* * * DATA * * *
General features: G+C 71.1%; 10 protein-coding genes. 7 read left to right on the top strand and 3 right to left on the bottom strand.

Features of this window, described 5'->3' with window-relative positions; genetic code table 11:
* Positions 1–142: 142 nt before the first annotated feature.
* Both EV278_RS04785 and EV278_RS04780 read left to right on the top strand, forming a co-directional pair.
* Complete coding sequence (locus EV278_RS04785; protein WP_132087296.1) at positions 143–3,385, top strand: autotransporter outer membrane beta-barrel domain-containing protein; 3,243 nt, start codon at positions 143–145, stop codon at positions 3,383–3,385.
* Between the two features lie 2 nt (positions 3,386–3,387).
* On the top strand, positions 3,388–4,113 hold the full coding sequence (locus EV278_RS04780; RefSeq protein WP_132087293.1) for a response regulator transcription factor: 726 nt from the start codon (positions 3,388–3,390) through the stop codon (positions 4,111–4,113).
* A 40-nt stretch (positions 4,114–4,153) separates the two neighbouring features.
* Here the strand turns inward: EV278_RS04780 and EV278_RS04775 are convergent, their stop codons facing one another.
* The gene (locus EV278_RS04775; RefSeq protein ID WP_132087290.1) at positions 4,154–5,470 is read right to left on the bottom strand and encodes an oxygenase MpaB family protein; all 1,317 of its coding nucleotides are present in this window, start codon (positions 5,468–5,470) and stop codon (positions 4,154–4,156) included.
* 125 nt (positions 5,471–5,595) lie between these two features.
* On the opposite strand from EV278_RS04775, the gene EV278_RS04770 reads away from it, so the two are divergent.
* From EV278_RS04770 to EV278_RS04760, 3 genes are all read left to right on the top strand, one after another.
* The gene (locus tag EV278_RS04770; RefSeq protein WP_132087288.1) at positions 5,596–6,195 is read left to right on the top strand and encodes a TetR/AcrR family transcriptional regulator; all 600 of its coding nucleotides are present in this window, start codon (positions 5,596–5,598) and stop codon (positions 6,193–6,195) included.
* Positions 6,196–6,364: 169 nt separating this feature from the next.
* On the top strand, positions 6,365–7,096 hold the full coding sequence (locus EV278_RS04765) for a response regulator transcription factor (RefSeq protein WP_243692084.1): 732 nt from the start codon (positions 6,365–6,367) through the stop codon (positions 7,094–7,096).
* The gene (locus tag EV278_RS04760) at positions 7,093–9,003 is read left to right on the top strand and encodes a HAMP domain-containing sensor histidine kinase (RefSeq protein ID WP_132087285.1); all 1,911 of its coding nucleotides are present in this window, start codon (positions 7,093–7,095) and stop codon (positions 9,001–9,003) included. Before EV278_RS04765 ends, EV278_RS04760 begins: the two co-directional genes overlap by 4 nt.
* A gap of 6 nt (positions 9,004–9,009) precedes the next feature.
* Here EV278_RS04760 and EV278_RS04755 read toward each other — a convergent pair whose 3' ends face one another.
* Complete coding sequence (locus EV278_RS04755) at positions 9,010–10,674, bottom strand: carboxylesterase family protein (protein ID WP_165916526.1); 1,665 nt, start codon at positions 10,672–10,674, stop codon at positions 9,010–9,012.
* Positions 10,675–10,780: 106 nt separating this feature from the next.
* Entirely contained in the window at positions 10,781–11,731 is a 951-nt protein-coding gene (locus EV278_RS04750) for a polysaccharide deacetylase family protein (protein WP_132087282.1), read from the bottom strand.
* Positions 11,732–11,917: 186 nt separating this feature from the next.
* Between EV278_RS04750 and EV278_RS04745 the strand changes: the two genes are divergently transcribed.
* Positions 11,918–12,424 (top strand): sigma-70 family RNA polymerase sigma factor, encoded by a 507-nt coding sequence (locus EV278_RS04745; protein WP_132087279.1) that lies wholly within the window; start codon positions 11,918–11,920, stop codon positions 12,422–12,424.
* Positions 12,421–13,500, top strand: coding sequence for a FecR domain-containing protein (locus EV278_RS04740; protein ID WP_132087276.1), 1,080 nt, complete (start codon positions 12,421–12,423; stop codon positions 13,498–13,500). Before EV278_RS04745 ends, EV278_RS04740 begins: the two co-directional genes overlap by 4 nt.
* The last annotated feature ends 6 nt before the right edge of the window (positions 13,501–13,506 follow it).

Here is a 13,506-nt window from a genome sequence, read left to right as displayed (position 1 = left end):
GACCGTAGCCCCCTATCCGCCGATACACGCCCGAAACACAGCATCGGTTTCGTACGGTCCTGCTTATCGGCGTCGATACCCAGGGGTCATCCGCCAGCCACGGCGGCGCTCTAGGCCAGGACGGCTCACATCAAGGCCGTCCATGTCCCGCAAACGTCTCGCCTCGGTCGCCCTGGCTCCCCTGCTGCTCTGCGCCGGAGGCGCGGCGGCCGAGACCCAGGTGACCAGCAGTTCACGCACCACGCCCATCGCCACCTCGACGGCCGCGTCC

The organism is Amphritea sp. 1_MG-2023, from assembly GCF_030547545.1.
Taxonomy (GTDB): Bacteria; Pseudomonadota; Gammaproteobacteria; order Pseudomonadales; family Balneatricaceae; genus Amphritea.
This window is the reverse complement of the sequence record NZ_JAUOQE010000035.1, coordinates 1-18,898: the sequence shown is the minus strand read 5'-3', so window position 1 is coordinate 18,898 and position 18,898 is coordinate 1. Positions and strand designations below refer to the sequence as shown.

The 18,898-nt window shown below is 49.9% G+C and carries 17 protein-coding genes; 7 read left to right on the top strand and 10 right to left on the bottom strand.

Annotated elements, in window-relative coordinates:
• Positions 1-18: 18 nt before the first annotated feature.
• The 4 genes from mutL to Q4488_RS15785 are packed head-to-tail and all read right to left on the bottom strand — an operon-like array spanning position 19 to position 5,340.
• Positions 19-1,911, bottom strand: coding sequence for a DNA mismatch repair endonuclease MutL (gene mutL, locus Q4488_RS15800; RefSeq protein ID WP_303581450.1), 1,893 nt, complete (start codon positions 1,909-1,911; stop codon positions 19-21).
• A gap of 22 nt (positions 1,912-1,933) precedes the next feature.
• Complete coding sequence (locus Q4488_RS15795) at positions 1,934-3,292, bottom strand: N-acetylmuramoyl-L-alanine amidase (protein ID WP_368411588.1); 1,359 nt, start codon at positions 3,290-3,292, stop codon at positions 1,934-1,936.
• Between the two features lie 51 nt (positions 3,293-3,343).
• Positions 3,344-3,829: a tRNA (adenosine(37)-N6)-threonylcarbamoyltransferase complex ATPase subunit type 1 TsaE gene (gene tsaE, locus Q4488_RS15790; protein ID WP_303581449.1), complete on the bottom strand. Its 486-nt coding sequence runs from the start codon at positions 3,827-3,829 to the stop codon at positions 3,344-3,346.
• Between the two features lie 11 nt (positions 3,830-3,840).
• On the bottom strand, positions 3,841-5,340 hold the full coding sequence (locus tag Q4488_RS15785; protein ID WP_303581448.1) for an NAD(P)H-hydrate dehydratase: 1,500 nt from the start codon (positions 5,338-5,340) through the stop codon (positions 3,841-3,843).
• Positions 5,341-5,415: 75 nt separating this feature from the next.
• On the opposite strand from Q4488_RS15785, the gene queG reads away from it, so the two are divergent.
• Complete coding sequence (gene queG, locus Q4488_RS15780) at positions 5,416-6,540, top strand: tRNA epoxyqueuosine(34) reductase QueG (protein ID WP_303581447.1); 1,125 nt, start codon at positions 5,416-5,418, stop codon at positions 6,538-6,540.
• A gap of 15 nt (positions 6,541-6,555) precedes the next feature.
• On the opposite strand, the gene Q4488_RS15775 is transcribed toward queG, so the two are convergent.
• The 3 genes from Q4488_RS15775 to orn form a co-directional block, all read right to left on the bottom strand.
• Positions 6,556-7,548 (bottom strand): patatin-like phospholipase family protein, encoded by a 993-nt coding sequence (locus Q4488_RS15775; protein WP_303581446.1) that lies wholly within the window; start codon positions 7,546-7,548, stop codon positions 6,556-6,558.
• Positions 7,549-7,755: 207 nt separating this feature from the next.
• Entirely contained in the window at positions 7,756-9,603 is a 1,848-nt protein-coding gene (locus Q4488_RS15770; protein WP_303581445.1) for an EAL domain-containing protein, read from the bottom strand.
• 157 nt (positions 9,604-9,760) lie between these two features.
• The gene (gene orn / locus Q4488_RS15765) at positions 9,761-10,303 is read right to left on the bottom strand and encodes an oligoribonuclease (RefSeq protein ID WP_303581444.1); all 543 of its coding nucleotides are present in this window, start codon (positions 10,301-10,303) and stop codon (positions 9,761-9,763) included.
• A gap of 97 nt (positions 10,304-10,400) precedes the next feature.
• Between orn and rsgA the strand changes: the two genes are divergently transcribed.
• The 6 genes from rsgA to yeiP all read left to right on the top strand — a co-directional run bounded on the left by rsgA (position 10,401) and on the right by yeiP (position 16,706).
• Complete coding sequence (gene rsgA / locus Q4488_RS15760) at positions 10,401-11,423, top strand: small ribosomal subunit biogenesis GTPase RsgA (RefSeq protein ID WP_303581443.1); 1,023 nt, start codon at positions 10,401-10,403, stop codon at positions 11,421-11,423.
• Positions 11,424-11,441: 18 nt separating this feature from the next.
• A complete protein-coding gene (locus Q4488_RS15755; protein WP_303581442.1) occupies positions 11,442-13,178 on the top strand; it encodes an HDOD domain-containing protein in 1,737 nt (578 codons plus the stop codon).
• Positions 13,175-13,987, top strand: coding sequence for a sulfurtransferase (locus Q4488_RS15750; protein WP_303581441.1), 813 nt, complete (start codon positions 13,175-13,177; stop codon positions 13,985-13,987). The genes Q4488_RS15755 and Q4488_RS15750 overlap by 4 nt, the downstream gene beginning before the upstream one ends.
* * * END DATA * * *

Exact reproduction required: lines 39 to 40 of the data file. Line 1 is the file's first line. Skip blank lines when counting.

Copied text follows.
• Complete coding sequence (locus Q4488_RS15795) at positions 1,934-3,292, bottom strand: N-acetylmuramoyl-L-alanine amidase (protein ID WP_368411588.1); 1,359 nt, start codon at positions 3,290-3,292, stop codon at positions 1,934-1,936.
• Between the two features lie 51 nt (positions 3,293-3,343).